Note: This blog is spoiler heavy all the time, but the following post spoils elements of Iron Man 3 that will have a strongly negative effect on your enjoyment of the film if you haven’t seen it already. 

I enjoyed Iron Man 3 but it took me a while to get there. From early on in the film, I found the chief antagonist’s iconography unsettling. Really, I thought to myself. We’re going to go with clumsy caricatures of scary Muslims? What is this, the opening five minutes of a Transformers film?* It actually got to me and took me out of the experience of being in the cinema. Now, this wasn’t the film’s fault, at all; I started wondering if I was taking crazy pills, or if America was just as bad I used to think it was and that critics whose work I liked were happy to overlook some jingoistic rabble rousing crap because there were lots of things that go boom and Robert Downey Jr. being funny. 

*I find the anti-Muslim stuff in Transformers films really odd. It’s shoehorned in early on so we can see a handsome white man (Josh Duhamel) defend our freedoms against monstrous hordes of scary people of colour. Then it moves on to robot fights with the racism relegated to the comic relief. 

Oh, ye of little faith (well… me, in this instance)I don’t think Ben Kingsley is particularly mind-blowing in the film. His accent as the Mandarin is bizarre, though his performance doesn’t fit into Kermode’s Law of Kingsley: “When he’s good, he’s very very good and when he’s bad he’s Gandhi“; my issue is with the laziness of his “Brit drinking lager and watching football” performance, a trip beyond broad comedy and into caricature in my humble opinion. At any rate, the whole conundrum of Kingsley’s performance arises due to the film’s great twist: that the Mandarin was a sham used to hide the fact that Killian’s weaponised henchmen were exploding more or less accidentally.  

How wonderful this was. For one thing, I didn’t even know there was a twist in this film. So often in film culture today the twist is marketed as a feature that the effect is automatically reduced. Not so in Iron Man 3. What was so fantastic about this for me though, and what inspired me to write on it (as, to be fair, there are many excellent reviews of the film out there already) was how this twist turned the entire film on its head not just from a narrative standpoint from political and aesthetic standpoints. The vulgarity of the vaguely anti-Islamic portrayal of a supposedly Islamic terrorist makes more sense once the viewer realizes that the creator of this ruse is deliberately playing up to those prejudices. Iron Man 3 was not, as I had feared, another example of post-9/11 fear and prejudice seeping into an ostensibly harmless blockbuster film; Iron Man 3 actively mocks and derides that prejudice.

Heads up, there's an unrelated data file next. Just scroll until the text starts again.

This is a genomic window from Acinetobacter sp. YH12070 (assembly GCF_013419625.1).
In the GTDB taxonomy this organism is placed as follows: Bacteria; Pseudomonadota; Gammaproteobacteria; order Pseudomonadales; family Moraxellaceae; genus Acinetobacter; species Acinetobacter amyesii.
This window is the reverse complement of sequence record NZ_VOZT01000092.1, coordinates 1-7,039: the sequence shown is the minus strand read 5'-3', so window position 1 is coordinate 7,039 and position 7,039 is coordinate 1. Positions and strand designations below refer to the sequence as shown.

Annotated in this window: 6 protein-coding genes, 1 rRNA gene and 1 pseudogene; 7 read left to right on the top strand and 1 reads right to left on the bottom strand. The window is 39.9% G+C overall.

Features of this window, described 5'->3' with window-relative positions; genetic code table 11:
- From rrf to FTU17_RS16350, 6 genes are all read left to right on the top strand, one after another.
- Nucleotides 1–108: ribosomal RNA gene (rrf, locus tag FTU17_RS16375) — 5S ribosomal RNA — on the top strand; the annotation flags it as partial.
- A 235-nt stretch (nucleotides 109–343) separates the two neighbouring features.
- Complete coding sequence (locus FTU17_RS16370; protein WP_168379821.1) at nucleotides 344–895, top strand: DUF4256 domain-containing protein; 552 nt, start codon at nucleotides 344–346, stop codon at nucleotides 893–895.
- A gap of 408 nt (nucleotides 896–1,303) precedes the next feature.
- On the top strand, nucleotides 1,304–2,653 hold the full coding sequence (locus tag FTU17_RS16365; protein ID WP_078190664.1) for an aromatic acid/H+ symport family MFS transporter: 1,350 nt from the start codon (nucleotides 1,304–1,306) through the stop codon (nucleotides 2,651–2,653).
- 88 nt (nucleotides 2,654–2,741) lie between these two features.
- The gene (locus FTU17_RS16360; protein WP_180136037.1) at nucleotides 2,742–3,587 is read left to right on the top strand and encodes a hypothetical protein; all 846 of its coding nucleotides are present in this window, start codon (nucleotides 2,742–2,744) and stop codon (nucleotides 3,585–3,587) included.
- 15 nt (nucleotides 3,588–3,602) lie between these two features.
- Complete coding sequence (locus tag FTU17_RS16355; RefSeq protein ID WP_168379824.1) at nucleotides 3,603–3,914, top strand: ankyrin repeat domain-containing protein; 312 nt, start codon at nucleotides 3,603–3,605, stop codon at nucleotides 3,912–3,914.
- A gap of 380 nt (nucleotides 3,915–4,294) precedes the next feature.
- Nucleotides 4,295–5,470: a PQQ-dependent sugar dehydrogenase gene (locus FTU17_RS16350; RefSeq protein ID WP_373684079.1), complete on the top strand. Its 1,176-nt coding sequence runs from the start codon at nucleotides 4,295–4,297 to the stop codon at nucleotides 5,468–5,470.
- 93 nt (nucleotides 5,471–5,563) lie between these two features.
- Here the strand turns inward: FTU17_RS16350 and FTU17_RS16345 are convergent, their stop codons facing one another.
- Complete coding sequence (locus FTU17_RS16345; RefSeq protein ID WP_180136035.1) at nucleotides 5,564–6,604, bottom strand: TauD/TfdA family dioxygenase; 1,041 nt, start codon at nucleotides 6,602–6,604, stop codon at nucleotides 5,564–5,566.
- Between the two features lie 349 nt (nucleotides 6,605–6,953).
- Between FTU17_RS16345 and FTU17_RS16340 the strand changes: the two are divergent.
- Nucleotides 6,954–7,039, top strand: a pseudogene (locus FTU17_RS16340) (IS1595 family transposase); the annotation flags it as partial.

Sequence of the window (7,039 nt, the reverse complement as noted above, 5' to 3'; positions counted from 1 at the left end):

Now, I don’t want to get carried away and start talking about intricate political commentary within the DNA of the film; we’re not talking about 28 Weeks Later here.* I’m not convinced that there is meant to be a specific “message” in the film beyond the thematic journey for the story’s central characters. I do like to think, however, that Shane Black is taking the piss a little bit here. It turns the whole film on its head. In its own subtle way, Iron Man 3 has its cake and eats it too. It’s big, it’s goofy, Downey does his Downey thing. It’s not stupid though, and Downey’s thing goes in different directions, particularly with a PTSD story that would have been nightmarish with a mediocre actor. Action films don’t have to be high brow (and in fact shouldn’t be), but it’s nice to see filmmakers understand that you don’t have to immediately skip to the bottom of the barrel either. Not that I’m surprised, with Shane Black involved. Hopefully we’re going to see more approaches like this in the next spate of Marvel movies. Films that are fun but not stupid. The two do not have to go together, you know. 

*One of these days I’m going to sit down and write about the political message embedded in 28 Weeks Later. It’s amazing.

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